The Spur-winged Goose, (Plectropterus gambensis), is a large bird in the family Anatidae, related to the geese and the shelducks, but distinct from both of these in a number of anatomical features, and therefore treated in its own subfamily, the Plectropterinae. It occurs in wetlands throughout sub-Saharan Africa.
Adults are 75-115 cm (30-45 in) long and weigh on average 4-6.8 kg (8.8-15 lbs), and sometimes up to 10 kg (22 lbs), with males much larger than the females. They are the largest African waterfowl and are, on average, the world's largest "goose". They are mainly black, with a white face and large white wing patches. The long legs are flesh-coloured. The nominate race P. g. gambensis has extensive white on the belly and flanks, but the subspecies P. g. niger, which occurs south of the Zambezi River, has only a small white belly patch.
The male differs from the female, not only in size, but also in having a larger red facial patch extending back from the red bill, and a knob at the base of the upper mandible. This is a quiet species, but may give a thin whistle in flight.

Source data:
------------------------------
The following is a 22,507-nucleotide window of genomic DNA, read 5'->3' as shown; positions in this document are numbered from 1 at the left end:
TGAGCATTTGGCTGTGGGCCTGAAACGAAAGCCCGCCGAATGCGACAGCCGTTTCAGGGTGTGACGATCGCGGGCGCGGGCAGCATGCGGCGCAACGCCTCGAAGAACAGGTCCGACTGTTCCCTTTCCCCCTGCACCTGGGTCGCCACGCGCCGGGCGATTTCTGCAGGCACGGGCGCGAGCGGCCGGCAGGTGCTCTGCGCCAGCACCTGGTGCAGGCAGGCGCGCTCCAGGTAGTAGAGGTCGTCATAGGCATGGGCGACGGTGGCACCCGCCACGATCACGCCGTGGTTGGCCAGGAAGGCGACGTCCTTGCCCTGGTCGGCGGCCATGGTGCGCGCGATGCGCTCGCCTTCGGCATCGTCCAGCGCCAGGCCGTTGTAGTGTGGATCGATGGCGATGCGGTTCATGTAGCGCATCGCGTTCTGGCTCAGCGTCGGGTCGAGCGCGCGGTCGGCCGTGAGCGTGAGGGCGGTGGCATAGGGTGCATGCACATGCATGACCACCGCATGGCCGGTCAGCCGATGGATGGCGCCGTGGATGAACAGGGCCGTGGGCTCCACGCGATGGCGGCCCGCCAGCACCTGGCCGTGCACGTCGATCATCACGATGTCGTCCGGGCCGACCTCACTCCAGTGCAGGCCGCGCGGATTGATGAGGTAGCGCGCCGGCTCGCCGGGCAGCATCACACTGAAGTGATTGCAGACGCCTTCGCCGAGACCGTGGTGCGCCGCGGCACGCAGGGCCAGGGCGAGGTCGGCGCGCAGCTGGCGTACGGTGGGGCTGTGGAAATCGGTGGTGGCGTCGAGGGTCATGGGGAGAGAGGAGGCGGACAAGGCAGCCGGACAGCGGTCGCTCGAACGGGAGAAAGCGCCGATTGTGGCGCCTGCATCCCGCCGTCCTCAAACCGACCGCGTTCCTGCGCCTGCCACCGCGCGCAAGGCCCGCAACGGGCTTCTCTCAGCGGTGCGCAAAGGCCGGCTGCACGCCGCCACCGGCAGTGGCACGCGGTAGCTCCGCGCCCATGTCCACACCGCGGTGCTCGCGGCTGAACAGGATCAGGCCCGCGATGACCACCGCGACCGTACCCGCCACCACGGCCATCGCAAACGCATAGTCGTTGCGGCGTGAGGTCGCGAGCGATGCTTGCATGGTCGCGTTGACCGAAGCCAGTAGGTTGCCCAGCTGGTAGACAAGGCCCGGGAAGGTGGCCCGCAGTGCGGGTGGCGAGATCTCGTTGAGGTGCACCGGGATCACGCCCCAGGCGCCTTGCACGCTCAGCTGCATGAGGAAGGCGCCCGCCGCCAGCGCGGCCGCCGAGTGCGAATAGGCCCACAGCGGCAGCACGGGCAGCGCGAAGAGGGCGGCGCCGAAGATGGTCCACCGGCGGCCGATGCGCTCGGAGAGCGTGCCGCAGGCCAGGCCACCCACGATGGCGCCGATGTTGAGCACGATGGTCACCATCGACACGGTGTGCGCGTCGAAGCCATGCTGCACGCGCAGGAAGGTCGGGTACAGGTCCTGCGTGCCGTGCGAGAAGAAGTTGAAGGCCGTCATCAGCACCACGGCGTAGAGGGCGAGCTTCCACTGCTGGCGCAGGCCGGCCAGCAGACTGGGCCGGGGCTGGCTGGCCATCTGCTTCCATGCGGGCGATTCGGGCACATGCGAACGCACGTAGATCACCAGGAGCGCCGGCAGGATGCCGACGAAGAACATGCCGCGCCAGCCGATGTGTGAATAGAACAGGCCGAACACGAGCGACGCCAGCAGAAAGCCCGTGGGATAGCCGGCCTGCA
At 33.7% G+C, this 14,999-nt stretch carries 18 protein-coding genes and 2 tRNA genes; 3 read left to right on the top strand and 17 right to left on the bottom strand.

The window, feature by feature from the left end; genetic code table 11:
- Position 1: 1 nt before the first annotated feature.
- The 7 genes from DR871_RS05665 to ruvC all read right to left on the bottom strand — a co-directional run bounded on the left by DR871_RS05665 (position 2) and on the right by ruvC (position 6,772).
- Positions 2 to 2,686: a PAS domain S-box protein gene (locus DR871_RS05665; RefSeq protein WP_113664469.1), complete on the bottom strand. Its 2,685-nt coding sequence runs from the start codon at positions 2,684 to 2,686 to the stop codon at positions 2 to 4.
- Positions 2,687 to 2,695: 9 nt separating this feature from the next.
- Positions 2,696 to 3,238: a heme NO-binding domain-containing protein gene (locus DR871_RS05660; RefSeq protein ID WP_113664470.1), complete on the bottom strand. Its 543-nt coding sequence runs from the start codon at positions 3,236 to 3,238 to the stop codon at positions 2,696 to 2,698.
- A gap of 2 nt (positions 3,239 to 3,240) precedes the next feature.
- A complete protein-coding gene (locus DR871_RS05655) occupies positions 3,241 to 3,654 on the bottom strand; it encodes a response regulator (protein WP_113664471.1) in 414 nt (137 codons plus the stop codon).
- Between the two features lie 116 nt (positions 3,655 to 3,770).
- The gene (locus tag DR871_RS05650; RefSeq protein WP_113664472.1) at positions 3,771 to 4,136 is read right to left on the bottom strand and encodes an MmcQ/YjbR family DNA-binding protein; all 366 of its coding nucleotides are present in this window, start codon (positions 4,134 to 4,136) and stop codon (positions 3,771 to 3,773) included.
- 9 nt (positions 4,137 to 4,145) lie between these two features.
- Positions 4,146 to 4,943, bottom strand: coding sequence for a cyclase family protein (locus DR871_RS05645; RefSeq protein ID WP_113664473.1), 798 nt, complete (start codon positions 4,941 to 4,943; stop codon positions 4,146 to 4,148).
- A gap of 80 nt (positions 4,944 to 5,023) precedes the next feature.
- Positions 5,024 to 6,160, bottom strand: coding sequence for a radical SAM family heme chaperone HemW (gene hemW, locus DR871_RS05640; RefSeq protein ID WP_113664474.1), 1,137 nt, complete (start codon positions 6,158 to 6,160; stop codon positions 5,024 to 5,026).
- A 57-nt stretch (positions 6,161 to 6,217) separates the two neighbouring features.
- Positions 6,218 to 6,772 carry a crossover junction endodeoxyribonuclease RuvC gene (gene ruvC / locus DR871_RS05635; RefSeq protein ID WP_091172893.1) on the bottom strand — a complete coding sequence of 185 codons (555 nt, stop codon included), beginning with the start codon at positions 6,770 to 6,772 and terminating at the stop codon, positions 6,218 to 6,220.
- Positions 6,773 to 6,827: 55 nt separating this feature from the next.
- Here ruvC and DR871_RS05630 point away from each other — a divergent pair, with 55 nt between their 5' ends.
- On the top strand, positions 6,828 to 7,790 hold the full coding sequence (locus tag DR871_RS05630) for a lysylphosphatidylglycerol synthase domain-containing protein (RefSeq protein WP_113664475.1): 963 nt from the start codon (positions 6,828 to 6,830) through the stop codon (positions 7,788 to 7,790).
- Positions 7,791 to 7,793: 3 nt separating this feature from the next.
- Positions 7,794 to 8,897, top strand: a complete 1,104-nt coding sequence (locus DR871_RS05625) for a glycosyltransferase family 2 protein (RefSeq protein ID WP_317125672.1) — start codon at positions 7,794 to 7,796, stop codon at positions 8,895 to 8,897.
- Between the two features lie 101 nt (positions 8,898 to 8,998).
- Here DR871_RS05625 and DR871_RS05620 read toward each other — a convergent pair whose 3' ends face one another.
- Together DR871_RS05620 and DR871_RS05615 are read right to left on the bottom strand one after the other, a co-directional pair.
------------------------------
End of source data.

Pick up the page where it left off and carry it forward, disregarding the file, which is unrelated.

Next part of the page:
The large nest is usually concealed in vegetation near water, but tree holes, other cavities, and old Hamerkop nests may be used. The spur on the bend of the wing may be used in disputes.
This abundant and gregarious species feeds by grazing, but spends the middle part of the day resting by water.
The Spur-winged Goose is one of the species to which the Agreement on the Conservation of African-Eurasian Migratory Waterbirds (AEWA) applies.